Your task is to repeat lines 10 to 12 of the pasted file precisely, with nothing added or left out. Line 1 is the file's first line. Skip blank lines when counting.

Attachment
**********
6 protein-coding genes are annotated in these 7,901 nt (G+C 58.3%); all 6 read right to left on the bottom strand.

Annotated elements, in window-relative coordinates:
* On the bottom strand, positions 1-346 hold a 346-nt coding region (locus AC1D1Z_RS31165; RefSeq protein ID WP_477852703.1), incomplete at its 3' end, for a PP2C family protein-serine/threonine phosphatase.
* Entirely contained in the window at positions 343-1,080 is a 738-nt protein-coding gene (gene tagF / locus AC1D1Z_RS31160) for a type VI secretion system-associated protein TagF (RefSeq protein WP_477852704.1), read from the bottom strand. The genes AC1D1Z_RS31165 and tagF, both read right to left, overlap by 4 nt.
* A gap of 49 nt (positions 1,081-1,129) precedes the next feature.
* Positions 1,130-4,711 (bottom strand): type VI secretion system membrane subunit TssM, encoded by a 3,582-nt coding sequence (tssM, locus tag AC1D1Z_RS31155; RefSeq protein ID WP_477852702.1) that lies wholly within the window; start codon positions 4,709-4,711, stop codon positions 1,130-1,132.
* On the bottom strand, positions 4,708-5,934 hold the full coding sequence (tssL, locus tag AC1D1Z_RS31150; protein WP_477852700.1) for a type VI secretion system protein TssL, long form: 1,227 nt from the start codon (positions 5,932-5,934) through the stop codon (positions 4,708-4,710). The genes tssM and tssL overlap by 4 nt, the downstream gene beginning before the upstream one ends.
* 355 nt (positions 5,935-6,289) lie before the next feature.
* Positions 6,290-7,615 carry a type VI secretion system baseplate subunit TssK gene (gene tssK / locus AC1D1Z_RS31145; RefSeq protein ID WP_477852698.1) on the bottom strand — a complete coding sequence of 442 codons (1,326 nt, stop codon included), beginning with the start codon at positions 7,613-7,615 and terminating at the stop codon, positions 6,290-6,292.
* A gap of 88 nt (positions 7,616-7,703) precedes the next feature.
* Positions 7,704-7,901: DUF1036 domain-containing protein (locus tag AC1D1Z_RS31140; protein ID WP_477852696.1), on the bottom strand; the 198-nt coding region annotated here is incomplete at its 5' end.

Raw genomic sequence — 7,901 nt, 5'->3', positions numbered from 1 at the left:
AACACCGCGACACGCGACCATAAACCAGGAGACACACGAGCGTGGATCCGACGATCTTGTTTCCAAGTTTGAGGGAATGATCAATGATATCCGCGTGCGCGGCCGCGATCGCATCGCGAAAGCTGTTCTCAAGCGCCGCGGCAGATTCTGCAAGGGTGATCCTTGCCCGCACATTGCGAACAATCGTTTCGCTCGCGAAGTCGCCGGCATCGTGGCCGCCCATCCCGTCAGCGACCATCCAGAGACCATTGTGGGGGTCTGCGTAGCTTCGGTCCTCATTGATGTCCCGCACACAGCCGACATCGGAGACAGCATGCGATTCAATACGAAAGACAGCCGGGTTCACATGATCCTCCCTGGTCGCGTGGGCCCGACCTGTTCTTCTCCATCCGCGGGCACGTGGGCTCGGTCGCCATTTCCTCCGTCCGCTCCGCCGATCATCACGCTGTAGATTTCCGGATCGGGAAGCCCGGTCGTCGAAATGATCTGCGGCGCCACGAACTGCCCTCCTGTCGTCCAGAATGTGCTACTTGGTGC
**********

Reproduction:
* A gap of 88 nt (positions 7,616-7,703) precedes the next feature.
* Positions 7,704-7,901: DUF1036 domain-containing protein (locus tag AC1D1Z_RS31140; protein ID WP_477852696.1), on the bottom strand; the 198-nt coding region annotated here is incomplete at its 5' end.

Raw genomic sequence — 7,901 nt, 5'->3', positions numbered from 1 at the left: